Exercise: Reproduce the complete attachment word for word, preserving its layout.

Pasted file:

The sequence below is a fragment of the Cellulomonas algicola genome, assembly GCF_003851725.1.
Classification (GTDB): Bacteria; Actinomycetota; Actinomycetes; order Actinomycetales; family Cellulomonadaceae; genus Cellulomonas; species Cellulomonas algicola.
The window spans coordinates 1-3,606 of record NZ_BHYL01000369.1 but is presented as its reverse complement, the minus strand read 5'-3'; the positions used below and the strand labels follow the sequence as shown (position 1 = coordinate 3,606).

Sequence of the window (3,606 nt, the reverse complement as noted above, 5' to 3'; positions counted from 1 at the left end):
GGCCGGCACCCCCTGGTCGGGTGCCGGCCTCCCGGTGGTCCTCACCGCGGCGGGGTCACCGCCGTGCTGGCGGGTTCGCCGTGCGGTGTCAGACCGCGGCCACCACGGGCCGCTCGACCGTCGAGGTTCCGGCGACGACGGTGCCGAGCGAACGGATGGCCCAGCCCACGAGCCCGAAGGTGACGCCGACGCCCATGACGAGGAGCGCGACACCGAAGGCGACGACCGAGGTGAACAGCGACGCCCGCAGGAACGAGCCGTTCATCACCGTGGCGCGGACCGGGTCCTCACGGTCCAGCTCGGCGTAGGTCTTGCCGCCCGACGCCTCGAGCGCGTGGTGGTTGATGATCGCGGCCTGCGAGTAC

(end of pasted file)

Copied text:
The sequence below is a fragment of the Cellulomonas algicola genome, assembly GCF_003851725.1.
Classification (GTDB): Bacteria; Actinomycetota; Actinomycetes; order Actinomycetales; family Cellulomonadaceae; genus Cellulomonas; species Cellulomonas algicola.
The window spans coordinates 1-3,606 of record NZ_BHYL01000369.1 but is presented as its reverse complement, the minus strand read 5'-3'; the positions used below and the strand labels follow the sequence as shown (position 1 = coordinate 3,606).

Sequence of the window (3,606 nt, the reverse complement as noted above, 5' to 3'; positions counted from 1 at the left end):
GGCCGGCACCCCCTGGTCGGGTGCCGGCCTCCCGGTGGTCCTCACCGCGGCGGGGTCACCGCCGTGCTGGCGGGTTCGCCGTGCGGTGTCAGACCGCGGCCACCACGGGCCGCTCGACCGTCGAGGTTCCGGCGACGACGGTGCCGAGCGAACGGATGGCCCAGCCCACGAGCCCGAAGGTGACGCCGACGCCCATGACGAGGAGCGCGACACCGAAGGCGACGACCGAGGTGAACAGCGACGCCCGCAGGAACGAGCCGTTCATCACCGTGGCGCGGACCGGGTCCTCACGGTCCAGCTCGGCGTAGGTCTTGCCGCCCGACGCCTCGAGCGCGTGGTGGTTGATGATCGCGGCCTGCGAGTAC